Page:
On May 24, 2022, Facebook scammers seized on a real giveaway from Richard Rawlings‘ Gas Monkey Garage, which was once affiliated with the “Fast N’ Loud” reality television series. The show aired its final episodes in 2020.
It’s true that the official and verified Facebook page for Rawlings’ Gas Monkey Garage was promoting a giveaway for $200,000. In order to enter, users simply needed to purchase products on the company’s website.
However, scammers reposted videos about the giveaway from the official Facebook page to their own accounts. The scammers’ posts instructed potential victims to visit a potentially malicious website that asked them to send money through the Stash finance app in order to claim a supposed prize.
One of the scammers’ posts showed a video of Rawlings talking about the real Gas Monkey Garage giveaway. That video was downloaded and reposted by a scammer’s account named Nyong Desi (facebook.com/uygdvuidfhvyfdgviushv):
It read as follows and included three steps, which we’ve seen in many scams before:
⭐CONGRATULATIONS for those of you who have received comments from me have been selected as winners🎖🎖🎖
Step 1 = Like and Share
Step 2 = Coments “Done”
Step 3 = Register here
👉 (link removed) 🌐 to receive my prize. And the Gift will be sent after you successfully register (this is authentic and official) God bless you✔️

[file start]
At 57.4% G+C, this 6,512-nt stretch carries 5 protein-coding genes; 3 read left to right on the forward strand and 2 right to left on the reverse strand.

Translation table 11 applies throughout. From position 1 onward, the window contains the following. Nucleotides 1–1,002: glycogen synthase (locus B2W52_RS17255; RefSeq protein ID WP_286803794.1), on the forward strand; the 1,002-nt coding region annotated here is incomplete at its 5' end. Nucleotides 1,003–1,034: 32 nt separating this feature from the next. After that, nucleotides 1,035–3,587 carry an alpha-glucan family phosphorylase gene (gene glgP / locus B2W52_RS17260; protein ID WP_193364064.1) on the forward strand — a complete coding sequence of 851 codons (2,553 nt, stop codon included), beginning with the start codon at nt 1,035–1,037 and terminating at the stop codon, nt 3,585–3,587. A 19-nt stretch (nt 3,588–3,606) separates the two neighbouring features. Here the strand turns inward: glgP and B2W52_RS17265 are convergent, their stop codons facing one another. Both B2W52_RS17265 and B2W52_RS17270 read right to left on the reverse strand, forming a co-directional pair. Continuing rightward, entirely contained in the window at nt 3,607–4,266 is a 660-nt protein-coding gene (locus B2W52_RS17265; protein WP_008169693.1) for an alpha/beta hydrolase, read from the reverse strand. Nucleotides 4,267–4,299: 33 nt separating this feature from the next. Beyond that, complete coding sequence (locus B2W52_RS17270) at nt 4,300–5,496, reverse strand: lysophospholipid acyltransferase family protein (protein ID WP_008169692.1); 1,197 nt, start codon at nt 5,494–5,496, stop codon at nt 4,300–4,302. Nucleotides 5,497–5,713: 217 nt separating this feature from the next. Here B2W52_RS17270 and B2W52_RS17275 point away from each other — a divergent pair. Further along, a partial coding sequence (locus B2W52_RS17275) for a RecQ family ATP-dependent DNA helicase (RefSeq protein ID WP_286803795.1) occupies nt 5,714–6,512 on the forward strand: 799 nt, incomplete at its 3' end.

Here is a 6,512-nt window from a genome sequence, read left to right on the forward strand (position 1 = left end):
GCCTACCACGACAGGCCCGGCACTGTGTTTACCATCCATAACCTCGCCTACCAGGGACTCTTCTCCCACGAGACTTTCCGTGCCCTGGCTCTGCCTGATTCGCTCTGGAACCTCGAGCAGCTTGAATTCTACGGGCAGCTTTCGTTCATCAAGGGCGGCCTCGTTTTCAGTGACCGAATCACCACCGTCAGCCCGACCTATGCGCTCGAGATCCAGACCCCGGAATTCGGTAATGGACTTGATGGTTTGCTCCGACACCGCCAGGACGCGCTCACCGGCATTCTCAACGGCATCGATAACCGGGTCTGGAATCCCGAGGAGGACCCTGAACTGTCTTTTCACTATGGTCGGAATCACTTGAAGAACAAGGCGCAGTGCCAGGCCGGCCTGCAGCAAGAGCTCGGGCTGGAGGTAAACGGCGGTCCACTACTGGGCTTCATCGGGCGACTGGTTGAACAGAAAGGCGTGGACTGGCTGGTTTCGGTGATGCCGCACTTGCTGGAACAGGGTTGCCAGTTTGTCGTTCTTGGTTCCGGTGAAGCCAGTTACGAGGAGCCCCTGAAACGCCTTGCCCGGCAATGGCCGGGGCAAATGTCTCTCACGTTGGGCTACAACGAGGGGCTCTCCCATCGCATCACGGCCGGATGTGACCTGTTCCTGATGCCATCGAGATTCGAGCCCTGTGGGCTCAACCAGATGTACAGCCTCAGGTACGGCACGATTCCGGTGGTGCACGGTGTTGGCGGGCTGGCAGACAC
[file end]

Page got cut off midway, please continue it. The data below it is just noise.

⭐ Good Luck⭐
The edit history for the post above showed that it was originally created on Jan. 30, 2022 as a giveaway scam involving PlayStation 5 game consoles and $10,000. It was edited on the morning of May 24 in order to change it to the Gas Monkey Garage giveaway scam.
We visited the website that was displayed in the scammers’ posts. In addition to asking users to send the scammers money through the Stash finance app, it also claimed that they had already won $10,000. Of course, this was all misleading.
In sum, the official Gas Monkey Garage Facebook page truly was holding a real giveaway. However, scammers sought to capitalize on the giveaway by downloading and then reposting several videos that showed Rawlings talking in order to trick potential victims into losing money.
For further reading, this story might remind some readers of a similar Facebook scam we reported on in the past for the “Diesel Brothers” reality television series.